Irregularities all the way
The entire process-- from approving vessels' designs to issuance of the registration documents-- is not done in a transparent way in the absence of proper monitoring, said a government probe report recently.
Monitoring during the construction and annual fitness surveys of the vessels are not conducted in an accountable manner as well, according to the report on the Pinak-6 disaster submitted on September 14 by a committee of the shipping ministry.
The Daily Star got a copy of the report recently.
Such a lax government monitoring paves the way for faulty and unfit vessels to ply the river, resulting in frequent accidents in which hundreds die, say experts.
The ministry had formed the committee after unfit passenger vessel Pinak-6 capsized in the Padma river on August 4, killing over a hundred passengers on board.
When Pinak-6 capsized, it was carrying over 200 passengers even though it had the capacity of only 85. Overloading and incompetence of the master (pilot) were responsible for the tragedy, the report said.
According to law, a surveyor has to check 21 issues while conducting any vessel's annual fitness survey.
But a surveyor on average takes not more than 20 minutes to check all the issues, said the report. "Twenty-minute is not enough to check these 21 issues. So, it can be understood the examinations and surveys in most of the cases are not done properly."
Taking advantage of the “loopholes” in the government monitoring, many faulty and unfit vessels are hitting the rivers, Mir Tareque Ali, professor of Department of Naval Architecture and Marine Engineering of BUET, told The Daily Star.
"The number of accidents in the river can be reduced, if the faults in design approvals and fitness surveys can be checked," he said.
The surveyors in many cases issue illegal 45-day temporary fitness certificates (token) to vessels after the annual fitness certificates expire.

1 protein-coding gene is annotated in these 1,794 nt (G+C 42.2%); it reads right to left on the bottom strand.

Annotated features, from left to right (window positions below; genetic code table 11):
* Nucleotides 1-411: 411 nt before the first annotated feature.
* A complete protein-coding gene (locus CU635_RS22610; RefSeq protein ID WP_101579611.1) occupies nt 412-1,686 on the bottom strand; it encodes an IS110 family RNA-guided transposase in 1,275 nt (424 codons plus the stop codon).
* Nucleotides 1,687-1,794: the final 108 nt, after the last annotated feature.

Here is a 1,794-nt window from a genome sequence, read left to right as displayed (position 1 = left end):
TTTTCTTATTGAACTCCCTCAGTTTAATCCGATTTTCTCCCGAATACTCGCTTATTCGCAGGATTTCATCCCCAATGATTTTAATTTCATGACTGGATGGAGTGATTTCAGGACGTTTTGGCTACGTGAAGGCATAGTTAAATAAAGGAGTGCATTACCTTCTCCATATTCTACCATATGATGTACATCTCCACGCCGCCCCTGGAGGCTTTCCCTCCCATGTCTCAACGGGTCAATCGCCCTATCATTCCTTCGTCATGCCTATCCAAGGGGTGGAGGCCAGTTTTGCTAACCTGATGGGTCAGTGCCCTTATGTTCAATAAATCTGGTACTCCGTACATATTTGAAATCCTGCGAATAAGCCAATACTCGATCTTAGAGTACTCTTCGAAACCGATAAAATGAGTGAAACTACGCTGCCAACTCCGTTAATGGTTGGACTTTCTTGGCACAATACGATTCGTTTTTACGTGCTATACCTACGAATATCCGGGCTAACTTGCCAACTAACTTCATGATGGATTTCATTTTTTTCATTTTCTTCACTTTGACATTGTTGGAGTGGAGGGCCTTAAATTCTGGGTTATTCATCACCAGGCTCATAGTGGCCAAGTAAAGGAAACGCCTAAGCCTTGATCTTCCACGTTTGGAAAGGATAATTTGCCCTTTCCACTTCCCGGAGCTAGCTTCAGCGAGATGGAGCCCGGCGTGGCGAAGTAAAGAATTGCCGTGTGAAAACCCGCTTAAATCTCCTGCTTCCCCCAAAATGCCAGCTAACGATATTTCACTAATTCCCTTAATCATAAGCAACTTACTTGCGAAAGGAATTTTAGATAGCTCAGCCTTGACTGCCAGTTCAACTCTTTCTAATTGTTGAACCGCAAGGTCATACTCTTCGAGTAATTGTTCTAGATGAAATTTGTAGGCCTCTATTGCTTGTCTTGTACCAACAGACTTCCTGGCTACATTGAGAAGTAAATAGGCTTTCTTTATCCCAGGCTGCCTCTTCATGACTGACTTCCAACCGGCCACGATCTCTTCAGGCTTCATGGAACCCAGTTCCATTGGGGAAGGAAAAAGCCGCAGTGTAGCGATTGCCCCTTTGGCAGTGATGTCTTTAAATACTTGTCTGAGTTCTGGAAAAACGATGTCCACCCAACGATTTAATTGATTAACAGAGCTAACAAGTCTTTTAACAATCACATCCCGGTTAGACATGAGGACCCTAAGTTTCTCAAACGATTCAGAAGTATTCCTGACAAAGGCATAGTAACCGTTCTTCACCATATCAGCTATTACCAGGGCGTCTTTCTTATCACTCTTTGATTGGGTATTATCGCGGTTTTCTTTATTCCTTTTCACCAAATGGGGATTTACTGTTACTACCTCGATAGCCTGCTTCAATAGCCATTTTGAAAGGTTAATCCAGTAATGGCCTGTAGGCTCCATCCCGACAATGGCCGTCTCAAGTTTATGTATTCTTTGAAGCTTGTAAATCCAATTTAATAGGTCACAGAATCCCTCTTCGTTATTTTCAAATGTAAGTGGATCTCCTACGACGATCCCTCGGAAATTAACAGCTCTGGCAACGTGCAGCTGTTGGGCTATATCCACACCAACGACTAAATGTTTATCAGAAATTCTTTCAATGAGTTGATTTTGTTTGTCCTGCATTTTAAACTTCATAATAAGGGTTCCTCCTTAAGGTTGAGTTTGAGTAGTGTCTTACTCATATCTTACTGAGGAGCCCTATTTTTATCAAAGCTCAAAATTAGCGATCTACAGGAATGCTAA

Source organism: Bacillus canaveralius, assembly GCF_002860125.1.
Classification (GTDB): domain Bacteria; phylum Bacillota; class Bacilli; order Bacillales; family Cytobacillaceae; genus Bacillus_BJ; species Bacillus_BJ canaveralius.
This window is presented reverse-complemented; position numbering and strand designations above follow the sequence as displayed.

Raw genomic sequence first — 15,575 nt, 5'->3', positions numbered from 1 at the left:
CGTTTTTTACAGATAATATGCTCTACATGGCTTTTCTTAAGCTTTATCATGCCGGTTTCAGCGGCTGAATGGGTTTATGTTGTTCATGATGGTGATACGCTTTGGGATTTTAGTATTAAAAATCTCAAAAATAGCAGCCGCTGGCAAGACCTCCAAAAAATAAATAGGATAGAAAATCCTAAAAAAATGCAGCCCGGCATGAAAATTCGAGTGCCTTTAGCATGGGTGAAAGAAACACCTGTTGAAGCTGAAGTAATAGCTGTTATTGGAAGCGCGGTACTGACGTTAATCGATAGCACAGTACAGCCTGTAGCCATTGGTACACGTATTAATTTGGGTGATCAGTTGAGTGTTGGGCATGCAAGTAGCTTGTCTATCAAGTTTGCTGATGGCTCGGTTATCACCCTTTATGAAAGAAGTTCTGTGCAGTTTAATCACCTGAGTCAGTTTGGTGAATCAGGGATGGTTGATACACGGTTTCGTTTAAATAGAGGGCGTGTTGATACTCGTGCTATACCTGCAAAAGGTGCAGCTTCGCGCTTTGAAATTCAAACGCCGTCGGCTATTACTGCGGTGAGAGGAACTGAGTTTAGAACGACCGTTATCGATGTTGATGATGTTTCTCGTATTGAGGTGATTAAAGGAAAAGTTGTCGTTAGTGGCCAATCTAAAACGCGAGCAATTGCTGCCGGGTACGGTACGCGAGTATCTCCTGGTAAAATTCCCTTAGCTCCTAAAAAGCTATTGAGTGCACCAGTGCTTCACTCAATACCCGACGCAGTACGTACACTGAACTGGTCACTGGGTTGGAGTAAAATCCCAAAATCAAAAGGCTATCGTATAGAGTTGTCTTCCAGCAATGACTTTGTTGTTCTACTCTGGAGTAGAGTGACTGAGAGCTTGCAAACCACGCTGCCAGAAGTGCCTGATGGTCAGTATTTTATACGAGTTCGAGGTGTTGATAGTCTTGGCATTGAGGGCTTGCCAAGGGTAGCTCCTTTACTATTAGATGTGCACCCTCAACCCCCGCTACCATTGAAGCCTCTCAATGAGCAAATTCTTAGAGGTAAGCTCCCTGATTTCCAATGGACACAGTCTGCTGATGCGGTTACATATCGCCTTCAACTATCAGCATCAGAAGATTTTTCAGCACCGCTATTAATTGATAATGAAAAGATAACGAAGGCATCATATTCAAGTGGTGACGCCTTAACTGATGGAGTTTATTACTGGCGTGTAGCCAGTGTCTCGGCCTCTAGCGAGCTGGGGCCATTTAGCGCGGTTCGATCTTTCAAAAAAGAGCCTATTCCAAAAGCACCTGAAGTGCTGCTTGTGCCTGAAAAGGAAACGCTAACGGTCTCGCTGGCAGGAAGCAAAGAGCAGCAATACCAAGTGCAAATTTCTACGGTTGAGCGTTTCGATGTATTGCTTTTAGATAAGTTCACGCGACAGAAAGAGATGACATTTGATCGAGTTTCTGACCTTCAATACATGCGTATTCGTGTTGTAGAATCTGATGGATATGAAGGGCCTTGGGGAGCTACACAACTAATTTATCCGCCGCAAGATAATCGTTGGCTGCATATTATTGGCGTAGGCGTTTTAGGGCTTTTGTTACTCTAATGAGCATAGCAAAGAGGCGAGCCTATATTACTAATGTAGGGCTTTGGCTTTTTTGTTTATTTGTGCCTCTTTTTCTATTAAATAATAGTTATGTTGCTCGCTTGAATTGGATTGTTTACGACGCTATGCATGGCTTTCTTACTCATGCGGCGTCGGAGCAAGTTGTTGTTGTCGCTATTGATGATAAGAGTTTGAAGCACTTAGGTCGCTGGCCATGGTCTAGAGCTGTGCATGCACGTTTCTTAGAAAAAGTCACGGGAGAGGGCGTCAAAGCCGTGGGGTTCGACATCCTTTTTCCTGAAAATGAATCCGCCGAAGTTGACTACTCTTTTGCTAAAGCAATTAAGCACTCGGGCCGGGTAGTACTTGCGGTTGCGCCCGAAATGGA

Such violation of the rule has become a common practice, the probe report said, adding such things must be restricted for passenger safety.
The surveyor of Pinak-6, which had a major flaw in its engine, had allowed the vessel to travel with temporary fitness certificate thrice—the first and third for 45 days each and the second one for 30 days, the report said.
The Department of Shipping on Sunday suspended the surveyor, Mirza Saifur Rahman, for his illegally issuing the operating permit.
The probe report also highlighted different irregularities regarding issuance of registration and fitness certificate to Pinak-6.
The ill-fated launch was first registered with the DoS in 1991 with the name ML Bismillah-2.
But no document regarding the vessel's annual fitness survey could be found for 11 years from 1992. In 2003, the then ship surveyor of Barisal port gave new registration documents to the vessel.
The vessel's name was changed as ML Ruposhi-2 in 2006 after its owner changed and it obtained a fitness certificate for that year later.
In 2007, the name of the launch was changed again. This time it was named ML 'Pinak-6'. But, no document regarding its annual fitness survey could be found for the next three years from 2007.
Although, the vessel completed its annual fitness surveys from 2011 to 2013, its fitness certificate expired on April 30 this year.
Later, the then ship surveyor of Dhaka port Mirza Saifur Rahman illegally issued temporary permissions to the vessel thrice in between April 28 to July 23 this year.
Department of Shipping (DoS) Director General Commodore M Zakiur Rahman admitted “some limitations” in the surveys and registration processes “due to lack of manpower.”
He said, currently, there are only four ship surveyors to check around 10,000 vessels operating in the inland waterways.
"We are trying to increase the number of our ship surveyors and inspectors," he said.